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Germany is often associated with its beer, or should I say beers? There are so many verschiedene Sorten (different sorts) and Marken (brands) that you actually need a Dimplom (diploma) to be able to distinguish them all. By the way, I am only joking. There is not something like a beer-diploma! So, versteht mich bitte nicht falsch (please, don’t get me wrong). I am not a Biertrinker (beer drinker) because I just do not like the Geschmack (taste) of it. Therefore, it is always difficult for me to realize which sort of beer people prefer to drink.
When you are going to a Kneipe (pub) you will recognize that people either bestellen (order) a particular sort of beer, e.g. a Weizenbier (wheat beer) and a Pils or Pilsener (a bitter pale beer with a strong hop flavour), or a particular brand, e.g. a Radeberger, a Krombacher, a Warsteiner, a Hasseröder, a Schöfferhofer, etc. So, what is the difference between all those beers?
Basically, a beer is characterized by the way in which it is brewed, regardless of the brand name: untergärig (bottom-femented) or obergärig (top-femented). Bottom-femented means that the Hefe (yeast) is added to a mixture of Stammwürze (original wort) and water at a temperature between 4 and 9 degrees Celsius. Top-femented means that the yeast is added to this mix at a temperature between 15 and 20 degrees Celsius. Generally, the yeast is responsible for the Gärung (fementation), as it changes the sugar or maltose of the original wort into Alkohol (alcohol), Kohlensäure (carbonic acid), and Wärme (heat). The two different forms of fementation affect mainly the taste of the beer. Top-femented beers, like wheat beer, taste fairly mild and süffig (palatable), whereas bottom-femented beers, like Pilsener, are rather bitter. Nowadays, the most popular beers are indeed the bottom-femented Pils or Pilsener and the top-femented Weizenbier. Thus, when people order a Weizenbier or Pilsener, they just let the waiter pick which particular sort of beer they would like to drink.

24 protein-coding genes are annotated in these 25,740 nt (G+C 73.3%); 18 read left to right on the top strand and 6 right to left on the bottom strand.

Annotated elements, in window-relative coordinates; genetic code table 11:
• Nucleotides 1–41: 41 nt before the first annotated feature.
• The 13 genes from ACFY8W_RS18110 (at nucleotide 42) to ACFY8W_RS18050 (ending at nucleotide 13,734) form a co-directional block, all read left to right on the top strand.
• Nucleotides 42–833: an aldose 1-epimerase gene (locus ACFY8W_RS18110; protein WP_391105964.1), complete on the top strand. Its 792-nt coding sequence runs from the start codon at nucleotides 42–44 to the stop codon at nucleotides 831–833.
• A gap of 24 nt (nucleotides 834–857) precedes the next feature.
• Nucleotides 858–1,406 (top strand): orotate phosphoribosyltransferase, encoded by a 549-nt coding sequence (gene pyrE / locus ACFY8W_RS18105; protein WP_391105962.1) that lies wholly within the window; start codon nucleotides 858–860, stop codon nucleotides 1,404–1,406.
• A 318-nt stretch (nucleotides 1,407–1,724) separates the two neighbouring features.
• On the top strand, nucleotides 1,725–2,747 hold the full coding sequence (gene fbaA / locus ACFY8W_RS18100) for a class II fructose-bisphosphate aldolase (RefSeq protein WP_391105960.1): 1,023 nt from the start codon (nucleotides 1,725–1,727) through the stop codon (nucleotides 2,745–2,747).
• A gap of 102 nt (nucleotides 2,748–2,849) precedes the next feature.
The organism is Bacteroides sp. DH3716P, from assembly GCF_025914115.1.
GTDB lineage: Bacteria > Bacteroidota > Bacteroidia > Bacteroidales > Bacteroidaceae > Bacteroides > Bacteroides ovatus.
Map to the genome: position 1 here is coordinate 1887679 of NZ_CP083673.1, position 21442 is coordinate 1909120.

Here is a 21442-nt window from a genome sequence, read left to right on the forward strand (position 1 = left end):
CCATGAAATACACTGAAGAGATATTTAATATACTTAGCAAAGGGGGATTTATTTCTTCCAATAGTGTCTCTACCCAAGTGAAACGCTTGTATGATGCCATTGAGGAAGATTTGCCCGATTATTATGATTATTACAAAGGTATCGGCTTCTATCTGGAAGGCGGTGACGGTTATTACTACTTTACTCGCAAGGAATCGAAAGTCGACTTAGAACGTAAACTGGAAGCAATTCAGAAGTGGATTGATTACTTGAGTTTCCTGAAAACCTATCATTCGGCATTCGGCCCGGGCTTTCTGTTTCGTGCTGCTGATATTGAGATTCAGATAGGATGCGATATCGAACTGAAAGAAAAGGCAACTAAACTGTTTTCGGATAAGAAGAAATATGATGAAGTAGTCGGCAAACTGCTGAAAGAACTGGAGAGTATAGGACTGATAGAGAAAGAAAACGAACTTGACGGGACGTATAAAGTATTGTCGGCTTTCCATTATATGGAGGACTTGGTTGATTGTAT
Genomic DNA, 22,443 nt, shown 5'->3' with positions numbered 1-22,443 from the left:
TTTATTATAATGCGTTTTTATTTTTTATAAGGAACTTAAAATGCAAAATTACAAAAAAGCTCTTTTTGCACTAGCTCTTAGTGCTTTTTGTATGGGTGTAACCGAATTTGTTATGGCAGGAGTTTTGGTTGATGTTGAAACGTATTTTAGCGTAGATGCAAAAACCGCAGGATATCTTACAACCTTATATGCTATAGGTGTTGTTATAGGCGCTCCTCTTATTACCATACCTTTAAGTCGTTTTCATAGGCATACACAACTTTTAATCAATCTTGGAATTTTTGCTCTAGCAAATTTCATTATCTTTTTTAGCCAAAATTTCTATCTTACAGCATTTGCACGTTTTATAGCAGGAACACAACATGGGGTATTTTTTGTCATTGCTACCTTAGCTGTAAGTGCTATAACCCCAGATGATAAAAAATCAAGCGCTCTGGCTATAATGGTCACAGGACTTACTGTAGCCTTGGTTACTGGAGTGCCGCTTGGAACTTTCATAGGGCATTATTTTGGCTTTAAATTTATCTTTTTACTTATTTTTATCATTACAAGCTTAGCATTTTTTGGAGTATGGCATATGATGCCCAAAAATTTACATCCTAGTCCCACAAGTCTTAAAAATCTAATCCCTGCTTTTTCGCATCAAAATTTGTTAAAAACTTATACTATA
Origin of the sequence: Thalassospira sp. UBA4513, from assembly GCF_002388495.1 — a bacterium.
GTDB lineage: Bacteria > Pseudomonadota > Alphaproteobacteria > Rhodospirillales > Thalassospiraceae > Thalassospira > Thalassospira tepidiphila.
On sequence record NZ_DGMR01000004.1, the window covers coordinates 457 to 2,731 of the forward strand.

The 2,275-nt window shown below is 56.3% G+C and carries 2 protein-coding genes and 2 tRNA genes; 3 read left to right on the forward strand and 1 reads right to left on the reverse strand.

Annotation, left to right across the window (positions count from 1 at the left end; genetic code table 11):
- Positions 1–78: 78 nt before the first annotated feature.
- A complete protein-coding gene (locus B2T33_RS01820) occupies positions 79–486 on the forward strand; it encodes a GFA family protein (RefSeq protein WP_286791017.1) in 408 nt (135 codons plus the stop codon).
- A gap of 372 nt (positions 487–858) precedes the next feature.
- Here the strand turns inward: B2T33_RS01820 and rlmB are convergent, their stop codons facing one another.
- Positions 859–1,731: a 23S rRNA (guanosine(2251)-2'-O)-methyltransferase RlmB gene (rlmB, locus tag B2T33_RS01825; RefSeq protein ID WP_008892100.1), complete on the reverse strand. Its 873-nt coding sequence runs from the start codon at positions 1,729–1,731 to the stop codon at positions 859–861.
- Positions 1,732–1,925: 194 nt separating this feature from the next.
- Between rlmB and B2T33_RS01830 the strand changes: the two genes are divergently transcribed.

There are also many other sorts of beer, e.g. Altbier, Export, Kölsch, and Lager. But to explain the differnce between those would go beyond the scope of this post. As far as I have understood, you only have to remember three things: What kind of grain is used (Gerste – barley, Weizen – wheat, and/or Roggen – rye); which kind of yeast you add, and at what temperature the yeast is added. If you like to learn more about German beer, please, leave a comment.
Below you will find two commercials, which I like very much. I will also provide the spoken content and English translation in written language, so that you can easily follow what is said in the commercials.
Meisterhaft, unnachahmlich, einzigartig und von einer Eleganz, die man jeden Tag neu genießen kann. Radeberger Pilsener: schon immer besonders.
(Masterly, inimitable, unique and full of elegance which you can enjoy every day anew. Radeberger Pilsener: always been special.)
Der pure Pilsgeschmack. Grenzenlos frisch. (The pure taste of Pils. Immeasurably fresh.)
verschiedene Sorten – different sorts (die Sorte – sort)
Marken – brands (die Marke – brand)
(das) Dimplom – diploma
both informal: versteht mich bitte nicht falsch (pl.) / versteh mich bitte nicht falsch (sgl.) – please, don’t get me wrong
(der) Biertrinker – beer drinker
(der) Geschmack – taste
(die) Kneipe – pub
bestellen – order
(das) Weizenbier – wheat beer
untergärig – bottom-femented
obergärig – top-femented
(die) Hefe – yeast
(die) Stammwürze – original wort
(der) Alkohol – alcohol
(die) Kohlensäure – carbonic acid
(die) Wärme – heat
(die) Gärung – fementation
süffig – palatable
(die) Gerste – barley
(das) Weizen – wheat
(der) Roggen – rye